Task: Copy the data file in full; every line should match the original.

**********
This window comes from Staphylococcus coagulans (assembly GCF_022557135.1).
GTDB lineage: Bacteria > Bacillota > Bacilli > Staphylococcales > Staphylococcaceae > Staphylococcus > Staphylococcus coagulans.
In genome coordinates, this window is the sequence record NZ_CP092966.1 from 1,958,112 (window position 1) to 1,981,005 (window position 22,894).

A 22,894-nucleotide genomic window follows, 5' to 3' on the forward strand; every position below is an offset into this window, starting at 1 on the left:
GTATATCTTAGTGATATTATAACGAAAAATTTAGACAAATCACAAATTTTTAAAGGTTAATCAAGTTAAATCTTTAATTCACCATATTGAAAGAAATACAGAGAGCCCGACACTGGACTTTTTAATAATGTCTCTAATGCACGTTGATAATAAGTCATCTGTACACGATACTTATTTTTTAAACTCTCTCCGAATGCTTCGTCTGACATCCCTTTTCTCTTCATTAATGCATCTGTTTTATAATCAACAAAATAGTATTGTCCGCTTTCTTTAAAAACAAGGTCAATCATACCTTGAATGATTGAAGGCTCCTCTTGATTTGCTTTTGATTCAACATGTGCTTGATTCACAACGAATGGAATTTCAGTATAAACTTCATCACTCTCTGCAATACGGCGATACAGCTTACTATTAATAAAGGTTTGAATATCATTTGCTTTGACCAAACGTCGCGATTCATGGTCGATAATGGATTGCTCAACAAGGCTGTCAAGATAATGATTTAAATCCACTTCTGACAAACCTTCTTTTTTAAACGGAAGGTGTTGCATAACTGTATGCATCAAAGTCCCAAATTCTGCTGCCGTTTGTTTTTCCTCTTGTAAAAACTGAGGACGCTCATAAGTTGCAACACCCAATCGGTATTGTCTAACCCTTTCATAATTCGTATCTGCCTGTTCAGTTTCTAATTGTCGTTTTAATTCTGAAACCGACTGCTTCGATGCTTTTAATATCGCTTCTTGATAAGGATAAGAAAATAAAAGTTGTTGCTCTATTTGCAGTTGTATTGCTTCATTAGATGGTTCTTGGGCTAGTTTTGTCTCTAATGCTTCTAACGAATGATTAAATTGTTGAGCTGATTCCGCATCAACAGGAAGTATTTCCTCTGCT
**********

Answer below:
This window comes from Staphylococcus coagulans (assembly GCF_022557135.1).
GTDB lineage: Bacteria > Bacillota > Bacilli > Staphylococcales > Staphylococcaceae > Staphylococcus > Staphylococcus coagulans.
In genome coordinates, this window is the sequence record NZ_CP092966.1 from 1,958,112 (window position 1) to 1,981,005 (window position 22,894).

A 22,894-nucleotide genomic window follows, 5' to 3' on the forward strand; every position below is an offset into this window, starting at 1 on the left:
GTATATCTTAGTGATATTATAACGAAAAATTTAGACAAATCACAAATTTTTAAAGGTTAATCAAGTTAAATCTTTAATTCACCATATTGAAAGAAATACAGAGAGCCCGACACTGGACTTTTTAATAATGTCTCTAATGCACGTTGATAATAAGTCATCTGTACACGATACTTATTTTTTAAACTCTCTCCGAATGCTTCGTCTGACATCCCTTTTCTCTTCATTAATGCATCTGTTTTATAATCAACAAAATAGTATTGTCCGCTTTCTTTAAAAACAAGGTCAATCATACCTTGAATGATTGAAGGCTCCTCTTGATTTGCTTTTGATTCAACATGTGCTTGATTCACAACGAATGGAATTTCAGTATAAACTTCATCACTCTCTGCAATACGGCGATACAGCTTACTATTAATAAAGGTTTGAATATCATTTGCTTTGACCAAACGTCGCGATTCATGGTCGATAATGGATTGCTCAACAAGGCTGTCAAGATAATGATTTAAATCCACTTCTGACAAACCTTCTTTTTTAAACGGAAGGTGTTGCATAACTGTATGCATCAAAGTCCCAAATTCTGCTGCCGTTTGTTTTTCCTCTTGTAAAAACTGAGGACGCTCATAAGTTGCAACACCCAATCGGTATTGTCTAACCCTTTCATAATTCGTATCTGCCTGTTCAGTTTCTAATTGTCGTTTTAATTCTGAAACCGACTGCTTCGATGCTTTTAATATCGCTTCTTGATAAGGATAAGAAAATAAAAGTTGTTGCTCTATTTGCAGTTGTATTGCTTCATTAGATGGTTCTTGGGCTAGTTTTGTCTCTAATGCTTCTAACGAATGATTAAATTGTTGAGCTGATTCCGCATCAACAGGAAGTATTTCCTCTGCT